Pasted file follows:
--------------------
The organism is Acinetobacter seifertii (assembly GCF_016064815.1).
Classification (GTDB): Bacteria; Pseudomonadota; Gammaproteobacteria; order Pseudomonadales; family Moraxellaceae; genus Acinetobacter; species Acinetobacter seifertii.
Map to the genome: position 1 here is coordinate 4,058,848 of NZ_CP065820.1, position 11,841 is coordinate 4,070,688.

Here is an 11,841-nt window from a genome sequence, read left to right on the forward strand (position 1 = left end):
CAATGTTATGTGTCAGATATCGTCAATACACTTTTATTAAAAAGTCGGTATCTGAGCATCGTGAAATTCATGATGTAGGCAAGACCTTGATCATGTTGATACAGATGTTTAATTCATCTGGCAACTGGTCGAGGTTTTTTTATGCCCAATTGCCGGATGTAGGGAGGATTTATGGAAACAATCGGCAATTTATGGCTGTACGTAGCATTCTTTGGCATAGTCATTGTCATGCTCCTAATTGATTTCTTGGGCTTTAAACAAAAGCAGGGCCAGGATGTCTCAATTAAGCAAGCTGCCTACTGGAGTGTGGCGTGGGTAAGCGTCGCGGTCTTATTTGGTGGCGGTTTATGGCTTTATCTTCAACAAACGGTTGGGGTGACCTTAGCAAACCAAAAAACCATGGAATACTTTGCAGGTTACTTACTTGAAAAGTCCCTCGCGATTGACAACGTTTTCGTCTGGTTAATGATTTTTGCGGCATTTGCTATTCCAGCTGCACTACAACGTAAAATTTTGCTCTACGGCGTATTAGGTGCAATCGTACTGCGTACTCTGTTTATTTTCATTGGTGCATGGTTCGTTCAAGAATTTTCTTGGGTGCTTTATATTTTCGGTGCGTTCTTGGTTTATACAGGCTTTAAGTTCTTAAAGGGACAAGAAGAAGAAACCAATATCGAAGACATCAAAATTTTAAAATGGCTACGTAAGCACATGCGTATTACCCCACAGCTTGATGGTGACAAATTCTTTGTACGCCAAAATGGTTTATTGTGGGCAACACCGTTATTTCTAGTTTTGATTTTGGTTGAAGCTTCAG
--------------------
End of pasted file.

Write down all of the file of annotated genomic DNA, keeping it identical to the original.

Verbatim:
The organism is Acinetobacter seifertii (assembly GCF_016064815.1).
Classification (GTDB): Bacteria; Pseudomonadota; Gammaproteobacteria; order Pseudomonadales; family Moraxellaceae; genus Acinetobacter; species Acinetobacter seifertii.
Map to the genome: position 1 here is coordinate 4,058,848 of NZ_CP065820.1, position 11,841 is coordinate 4,070,688.

Here is an 11,841-nt window from a genome sequence, read left to right on the forward strand (position 1 = left end):
CAATGTTATGTGTCAGATATCGTCAATACACTTTTATTAAAAAGTCGGTATCTGAGCATCGTGAAATTCATGATGTAGGCAAGACCTTGATCATGTTGATACAGATGTTTAATTCATCTGGCAACTGGTCGAGGTTTTTTTATGCCCAATTGCCGGATGTAGGGAGGATTTATGGAAACAATCGGCAATTTATGGCTGTACGTAGCATTCTTTGGCATAGTCATTGTCATGCTCCTAATTGATTTCTTGGGCTTTAAACAAAAGCAGGGCCAGGATGTCTCAATTAAGCAAGCTGCCTACTGGAGTGTGGCGTGGGTAAGCGTCGCGGTCTTATTTGGTGGCGGTTTATGGCTTTATCTTCAACAAACGGTTGGGGTGACCTTAGCAAACCAAAAAACCATGGAATACTTTGCAGGTTACTTACTTGAAAAGTCCCTCGCGATTGACAACGTTTTCGTCTGGTTAATGATTTTTGCGGCATTTGCTATTCCAGCTGCACTACAACGTAAAATTTTGCTCTACGGCGTATTAGGTGCAATCGTACTGCGTACTCTGTTTATTTTCATTGGTGCATGGTTCGTTCAAGAATTTTCTTGGGTGCTTTATATTTTCGGTGCGTTCTTGGTTTATACAGGCTTTAAGTTCTTAAAGGGACAAGAAGAAGAAACCAATATCGAAGACATCAAAATTTTAAAATGGCTACGTAAGCACATGCGTATTACCCCACAGCTTGATGGTGACAAATTCTTTGTACGCCAAAATGGTTTATTGTGGGCAACACCGTTATTTCTAGTTTTGATTTTGGTTGAAGCTTCAG